So far this year, 14 people have died on the North’s roads, with three of those being pedestrians.
Assistant Chief Constable Alan Todd said: “With many people enjoying some time off over the Easter holidays, we are appealing to all road users to exercise caution, as our statistics illustrate that, like any other holiday period, there is an increased risk of collisions.
“To date this year, unfortunately 14 people have been killed on our roads. Sadly this is four more when compared to the same time last year.
“These statistics offer no comfort to the families, friends and communities across Northern Ireland who are mourning the loss of a loved one.
“Considering that many, if not the majority of these deaths caused by collisions could have been avoided; it’s an appalling waste of life.
“Inattention, speeding, or more accurately, excessive speed for the conditions and drink or drug driving, are consistently the principal causes of the most serious road traffic collisions in which people are killed or seriously injured.
“Over the Easter holidays, we will have additional police resources on the roads across Northern Ireland and will be liaising closely with our An Garda Síochána Traffic Corps colleagues in the border counties, specifically looking for road users taking unnecessary and potentially life-changing risks.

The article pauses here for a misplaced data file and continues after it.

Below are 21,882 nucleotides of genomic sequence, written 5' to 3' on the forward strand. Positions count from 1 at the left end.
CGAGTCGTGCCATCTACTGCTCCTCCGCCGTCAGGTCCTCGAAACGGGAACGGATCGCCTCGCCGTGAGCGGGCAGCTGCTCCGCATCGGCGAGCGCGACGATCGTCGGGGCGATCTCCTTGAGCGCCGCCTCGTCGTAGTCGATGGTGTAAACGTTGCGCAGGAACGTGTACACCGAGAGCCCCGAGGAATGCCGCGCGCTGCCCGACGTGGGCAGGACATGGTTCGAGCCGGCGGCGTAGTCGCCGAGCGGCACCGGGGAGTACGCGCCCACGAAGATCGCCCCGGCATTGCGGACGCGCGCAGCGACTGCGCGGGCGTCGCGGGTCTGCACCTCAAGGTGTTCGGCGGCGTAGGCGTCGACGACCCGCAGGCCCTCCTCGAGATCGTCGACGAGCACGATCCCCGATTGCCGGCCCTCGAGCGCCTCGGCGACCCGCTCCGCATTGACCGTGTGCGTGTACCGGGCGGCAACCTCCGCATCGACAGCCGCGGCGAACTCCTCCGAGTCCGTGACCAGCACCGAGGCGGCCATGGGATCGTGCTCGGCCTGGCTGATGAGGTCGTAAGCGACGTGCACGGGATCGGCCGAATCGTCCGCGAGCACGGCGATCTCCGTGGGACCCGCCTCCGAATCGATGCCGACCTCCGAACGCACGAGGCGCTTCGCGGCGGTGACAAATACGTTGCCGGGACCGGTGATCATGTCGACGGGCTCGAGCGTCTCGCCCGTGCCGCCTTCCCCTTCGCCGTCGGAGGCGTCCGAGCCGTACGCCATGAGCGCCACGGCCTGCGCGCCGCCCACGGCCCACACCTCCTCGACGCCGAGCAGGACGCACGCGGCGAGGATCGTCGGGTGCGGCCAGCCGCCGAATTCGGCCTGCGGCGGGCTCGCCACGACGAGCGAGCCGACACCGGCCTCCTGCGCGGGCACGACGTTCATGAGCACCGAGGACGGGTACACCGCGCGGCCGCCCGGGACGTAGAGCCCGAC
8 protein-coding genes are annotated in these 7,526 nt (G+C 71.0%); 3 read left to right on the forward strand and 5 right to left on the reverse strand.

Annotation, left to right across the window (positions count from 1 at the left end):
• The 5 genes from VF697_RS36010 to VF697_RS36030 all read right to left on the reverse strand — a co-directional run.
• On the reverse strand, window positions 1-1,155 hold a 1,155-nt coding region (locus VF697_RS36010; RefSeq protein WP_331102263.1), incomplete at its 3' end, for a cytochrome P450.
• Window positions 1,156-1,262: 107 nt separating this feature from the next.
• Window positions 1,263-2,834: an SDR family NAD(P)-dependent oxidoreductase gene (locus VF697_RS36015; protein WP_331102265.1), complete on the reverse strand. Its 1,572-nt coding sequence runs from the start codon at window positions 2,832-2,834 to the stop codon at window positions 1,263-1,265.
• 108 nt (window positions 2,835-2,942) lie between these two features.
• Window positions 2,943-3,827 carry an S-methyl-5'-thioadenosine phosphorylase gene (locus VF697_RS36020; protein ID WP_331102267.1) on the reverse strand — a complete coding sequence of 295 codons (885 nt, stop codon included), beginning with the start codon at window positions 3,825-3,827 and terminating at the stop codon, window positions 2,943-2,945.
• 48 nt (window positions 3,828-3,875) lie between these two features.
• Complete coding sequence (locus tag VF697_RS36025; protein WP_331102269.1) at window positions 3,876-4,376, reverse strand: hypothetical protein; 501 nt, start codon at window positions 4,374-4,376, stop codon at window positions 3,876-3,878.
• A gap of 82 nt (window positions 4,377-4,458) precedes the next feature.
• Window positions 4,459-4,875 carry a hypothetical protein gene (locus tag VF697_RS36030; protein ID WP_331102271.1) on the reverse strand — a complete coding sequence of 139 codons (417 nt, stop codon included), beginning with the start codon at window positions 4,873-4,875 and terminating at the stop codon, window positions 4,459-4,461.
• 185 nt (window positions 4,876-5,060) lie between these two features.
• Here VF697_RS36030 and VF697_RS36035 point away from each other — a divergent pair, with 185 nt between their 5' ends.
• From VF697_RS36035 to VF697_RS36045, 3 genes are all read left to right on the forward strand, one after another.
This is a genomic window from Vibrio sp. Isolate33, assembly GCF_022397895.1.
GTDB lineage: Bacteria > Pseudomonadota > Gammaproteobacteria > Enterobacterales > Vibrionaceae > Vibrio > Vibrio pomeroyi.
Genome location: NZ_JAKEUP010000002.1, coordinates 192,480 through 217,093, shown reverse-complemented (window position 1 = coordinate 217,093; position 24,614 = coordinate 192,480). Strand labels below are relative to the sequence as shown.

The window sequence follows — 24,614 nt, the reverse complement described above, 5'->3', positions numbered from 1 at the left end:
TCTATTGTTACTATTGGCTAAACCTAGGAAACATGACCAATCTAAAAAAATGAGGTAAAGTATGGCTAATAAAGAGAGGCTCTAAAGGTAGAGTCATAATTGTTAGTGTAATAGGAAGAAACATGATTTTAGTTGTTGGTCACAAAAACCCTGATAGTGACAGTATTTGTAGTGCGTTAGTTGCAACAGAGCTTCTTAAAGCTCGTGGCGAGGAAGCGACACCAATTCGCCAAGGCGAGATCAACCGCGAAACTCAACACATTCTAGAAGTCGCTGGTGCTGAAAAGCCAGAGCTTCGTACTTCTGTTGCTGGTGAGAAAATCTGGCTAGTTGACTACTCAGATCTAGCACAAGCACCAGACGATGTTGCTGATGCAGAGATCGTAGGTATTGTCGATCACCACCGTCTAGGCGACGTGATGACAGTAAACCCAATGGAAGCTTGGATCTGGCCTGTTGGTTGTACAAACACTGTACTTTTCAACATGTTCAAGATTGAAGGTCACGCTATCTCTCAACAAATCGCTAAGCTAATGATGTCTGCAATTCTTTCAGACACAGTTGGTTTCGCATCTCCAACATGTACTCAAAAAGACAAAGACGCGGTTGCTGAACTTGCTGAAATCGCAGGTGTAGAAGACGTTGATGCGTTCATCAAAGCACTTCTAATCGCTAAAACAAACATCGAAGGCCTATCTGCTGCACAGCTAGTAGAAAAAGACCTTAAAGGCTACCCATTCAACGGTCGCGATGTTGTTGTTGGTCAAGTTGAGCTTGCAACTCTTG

“With many school children and young people enjoying the holidays, road users should also keep an eye out for increased numbers of children using or crossing roads, particularly close to parks and leisure amenities, in addition to junctions and bus stops.
“Pedestrians must pay attention to their environment, whether that means not getting distracted by friends or mobile devices, or being especially careful when walking on country roads by walking against the traffic flow or by wearing highly visible clothing.
“With the better weather we are also particularly mindful of more motorcyclists taking to the roads, so we’re encouraging Bikers to ensure their motorcycles and safety equipment are in good working order, that they ride defensively and that if they haven’t already done so, consider booking a training session on our Bikesafe programme.
“In addition, drivers need to be alert to the presence of motorcyclists using the road network, particularly when emerging from and turning into junctions.
“Cyclists also need to remember they are amongst the most vulnerable road users, so we recommend wearing a helmet, always using front and rear lights, not listening to music players and keeping aware of their surroundings.
“At the same time, drivers must be aware of cyclists, paying particular care at junctions, traffic lights, when opening vehicle doors after parking. Most importantly, drivers need to give cyclists enough room when overtaking.
“Police make no excuse for robustly enforcing the law to make Northern Ireland’s roads safer.
“All road users must share the responsibility to prevent deaths and injuries on our roads.
“All we ask is that drivers slow down, do not drive after drinking or taking drugs, wear a seatbelt, drive with greater care and attention and don’t use mobile phones while driving,” ACC Todd added.